Saturday, May 14, 2011

Bike gear and "stuff"

After my first week back on a bike in more than a few years, a few things are clear. There is a lot of gear with this sport!

Maybe it seems like there is more equipment than other sports because I'm coming off a month of running; all you need are your clothes, some decent shoes, and you're off. It's not so with cycling.

First, of course, you need a bike. Depending on how into the sport you plan to get, the price of a bike can go as low as around $100 for a used bike and as high as $500,000 for a custom bike. (Interested in what a bike that expensive looks like? Read about the Trek "Butterfly" Madone bike designed by Damien Hirst here.)

So why are bikes so expensive?

One word: components. You can add that word into your cocktail party dictionary for when it's time to wax poetic about your new love for that sweet ride you're about to buy!
Pausing on Dallas Road - gorgeous spot to cycle

Components, the parts that make up a bike, can change the price of a bike substantially. You want it light? You'll get carbon fiber, which is expensive. Don't care about weight? You can go to Canadian Tire and pick up what they've got on sale. Jim Langley, a cycling enthusiast and writer, put together a great image showing the names of all a bike's components; check it out here.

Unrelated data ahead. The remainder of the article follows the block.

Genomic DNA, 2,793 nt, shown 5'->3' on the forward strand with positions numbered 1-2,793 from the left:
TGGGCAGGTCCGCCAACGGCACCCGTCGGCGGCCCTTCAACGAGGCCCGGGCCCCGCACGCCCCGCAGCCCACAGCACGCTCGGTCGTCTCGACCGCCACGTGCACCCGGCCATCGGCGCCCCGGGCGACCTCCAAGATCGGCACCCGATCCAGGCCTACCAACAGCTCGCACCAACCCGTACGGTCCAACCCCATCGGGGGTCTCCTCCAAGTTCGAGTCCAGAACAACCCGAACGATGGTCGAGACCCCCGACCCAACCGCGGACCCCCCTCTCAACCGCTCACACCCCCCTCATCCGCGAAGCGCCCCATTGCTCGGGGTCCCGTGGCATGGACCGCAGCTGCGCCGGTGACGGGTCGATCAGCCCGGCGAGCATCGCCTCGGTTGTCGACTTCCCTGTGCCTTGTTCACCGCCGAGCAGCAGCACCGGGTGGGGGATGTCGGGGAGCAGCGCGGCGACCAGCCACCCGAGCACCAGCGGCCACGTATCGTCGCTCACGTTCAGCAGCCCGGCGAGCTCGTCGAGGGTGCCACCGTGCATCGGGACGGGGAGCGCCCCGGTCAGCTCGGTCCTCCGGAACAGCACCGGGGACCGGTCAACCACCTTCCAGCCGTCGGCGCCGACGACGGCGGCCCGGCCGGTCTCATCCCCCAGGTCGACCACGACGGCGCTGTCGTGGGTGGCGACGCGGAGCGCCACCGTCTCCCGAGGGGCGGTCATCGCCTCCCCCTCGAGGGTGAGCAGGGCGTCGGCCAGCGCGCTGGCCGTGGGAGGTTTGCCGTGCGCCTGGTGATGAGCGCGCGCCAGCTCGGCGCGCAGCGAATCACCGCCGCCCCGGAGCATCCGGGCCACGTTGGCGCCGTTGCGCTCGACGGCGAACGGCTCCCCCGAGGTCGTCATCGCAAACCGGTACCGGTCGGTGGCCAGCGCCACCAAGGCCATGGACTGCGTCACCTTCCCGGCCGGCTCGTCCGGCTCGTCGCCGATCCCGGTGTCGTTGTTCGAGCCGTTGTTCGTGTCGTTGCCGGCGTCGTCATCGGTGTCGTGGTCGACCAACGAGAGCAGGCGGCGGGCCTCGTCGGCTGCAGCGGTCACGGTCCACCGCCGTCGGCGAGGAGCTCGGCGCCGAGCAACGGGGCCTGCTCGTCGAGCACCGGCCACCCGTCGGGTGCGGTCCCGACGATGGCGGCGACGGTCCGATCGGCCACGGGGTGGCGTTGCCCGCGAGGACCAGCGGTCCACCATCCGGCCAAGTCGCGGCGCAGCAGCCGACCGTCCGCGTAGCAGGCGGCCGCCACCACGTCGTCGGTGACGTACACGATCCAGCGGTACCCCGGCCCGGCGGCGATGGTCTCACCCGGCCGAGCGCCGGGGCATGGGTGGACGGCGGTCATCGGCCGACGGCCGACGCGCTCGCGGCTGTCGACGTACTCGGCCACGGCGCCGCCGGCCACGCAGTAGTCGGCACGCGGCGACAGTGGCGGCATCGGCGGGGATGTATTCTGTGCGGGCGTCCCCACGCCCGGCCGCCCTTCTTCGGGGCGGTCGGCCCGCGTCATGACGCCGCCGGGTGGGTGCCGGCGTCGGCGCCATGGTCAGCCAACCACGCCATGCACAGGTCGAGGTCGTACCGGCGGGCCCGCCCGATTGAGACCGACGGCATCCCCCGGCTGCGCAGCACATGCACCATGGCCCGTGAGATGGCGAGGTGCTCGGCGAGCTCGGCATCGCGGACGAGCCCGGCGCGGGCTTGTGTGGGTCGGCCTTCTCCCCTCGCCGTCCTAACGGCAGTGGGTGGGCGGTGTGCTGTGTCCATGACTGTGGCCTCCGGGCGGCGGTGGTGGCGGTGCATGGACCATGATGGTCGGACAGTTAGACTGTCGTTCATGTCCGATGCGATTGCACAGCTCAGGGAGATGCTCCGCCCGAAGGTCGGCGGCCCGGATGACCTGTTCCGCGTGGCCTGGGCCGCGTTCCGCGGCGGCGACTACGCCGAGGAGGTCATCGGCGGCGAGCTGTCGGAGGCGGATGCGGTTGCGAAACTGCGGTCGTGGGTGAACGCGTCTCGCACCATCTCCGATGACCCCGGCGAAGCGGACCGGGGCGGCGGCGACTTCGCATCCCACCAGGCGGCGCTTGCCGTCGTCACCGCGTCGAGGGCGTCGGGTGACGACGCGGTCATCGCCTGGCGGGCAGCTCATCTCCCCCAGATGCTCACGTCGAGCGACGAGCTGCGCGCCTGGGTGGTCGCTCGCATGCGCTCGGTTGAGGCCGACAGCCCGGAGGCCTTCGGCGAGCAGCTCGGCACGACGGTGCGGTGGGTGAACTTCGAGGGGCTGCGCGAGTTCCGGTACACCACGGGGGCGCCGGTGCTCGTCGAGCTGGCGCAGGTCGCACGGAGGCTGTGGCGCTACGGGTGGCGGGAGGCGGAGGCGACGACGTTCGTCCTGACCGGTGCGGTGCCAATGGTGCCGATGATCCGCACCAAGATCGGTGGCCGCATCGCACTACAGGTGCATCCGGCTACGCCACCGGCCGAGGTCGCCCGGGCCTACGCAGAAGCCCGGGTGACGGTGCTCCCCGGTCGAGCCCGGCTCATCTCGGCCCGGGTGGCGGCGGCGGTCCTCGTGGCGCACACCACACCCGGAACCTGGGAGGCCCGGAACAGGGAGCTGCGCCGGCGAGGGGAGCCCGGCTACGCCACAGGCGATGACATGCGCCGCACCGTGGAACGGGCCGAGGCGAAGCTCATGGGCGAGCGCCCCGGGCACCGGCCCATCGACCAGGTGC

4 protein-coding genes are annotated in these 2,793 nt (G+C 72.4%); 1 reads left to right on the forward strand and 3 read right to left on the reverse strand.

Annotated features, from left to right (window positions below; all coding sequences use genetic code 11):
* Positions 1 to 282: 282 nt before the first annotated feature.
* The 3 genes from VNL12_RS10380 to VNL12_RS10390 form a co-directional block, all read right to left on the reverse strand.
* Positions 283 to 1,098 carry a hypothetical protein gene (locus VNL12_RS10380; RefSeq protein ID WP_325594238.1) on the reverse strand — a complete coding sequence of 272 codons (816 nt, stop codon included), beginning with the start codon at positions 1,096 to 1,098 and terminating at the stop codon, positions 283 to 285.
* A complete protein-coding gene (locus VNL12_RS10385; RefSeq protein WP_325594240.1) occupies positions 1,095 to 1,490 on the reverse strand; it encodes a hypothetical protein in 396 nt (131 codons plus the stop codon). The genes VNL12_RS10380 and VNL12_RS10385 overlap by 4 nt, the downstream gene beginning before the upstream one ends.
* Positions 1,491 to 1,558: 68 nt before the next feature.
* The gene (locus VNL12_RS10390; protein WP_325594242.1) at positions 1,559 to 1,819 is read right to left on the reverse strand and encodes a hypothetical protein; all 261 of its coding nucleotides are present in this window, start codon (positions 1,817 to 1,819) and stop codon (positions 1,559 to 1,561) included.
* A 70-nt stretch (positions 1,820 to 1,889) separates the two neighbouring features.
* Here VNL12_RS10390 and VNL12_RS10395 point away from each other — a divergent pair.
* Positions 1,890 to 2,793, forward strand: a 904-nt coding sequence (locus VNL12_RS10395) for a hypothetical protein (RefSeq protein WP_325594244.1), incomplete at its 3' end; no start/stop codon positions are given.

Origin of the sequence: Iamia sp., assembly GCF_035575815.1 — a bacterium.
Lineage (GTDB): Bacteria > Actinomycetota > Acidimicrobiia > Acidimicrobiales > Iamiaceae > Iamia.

The other thing that affects the price of your bike is the brand and size. Um hmm: Bikes come in more than kid's, women's, and men's sizing.

If you plan on getting into proper road biking you will need to get sized. A few weeks ago in preparation for this month's sport challenge, I stopped by a cycling store and got sized. I'm fairly short and we decided a 48" bike would be suitable. If I had to jump from the pedals in a panic, I would be able to touch ground without landing with the "top tube" between my legs and getting hurt.

Quiet streets are fun to explore from a bike
Then of course, there's the helmet. In six Canadian provinces the law requires cyclists to wear a cycling helmet. (It's required in 22 states for you Americans reading!) British Columbia is one of those provinces, and I have to admit that when I moved from Ontario (one of the six provinces) to Victoria, BC, I noticed that people actually follow the law here. I feel like much less of a dork with my helmet on here than I did biking around Ottawa.

According to the Bicycle Helmet Safety Institute, "Common sense tells you to avoid a helmet with snag points sticking out, a squared-off shell, inadequate vents, excessive vents, an extreme "aero" shape, dark colors, thin straps, complicated adjustments or a rigid visor that could snag in a fall." (I was surprised that there's an institute focused solely on bike helmet safety; I guess I shouldn't be...)

If you know of a women's size 48" used bike for sale - please let me know.

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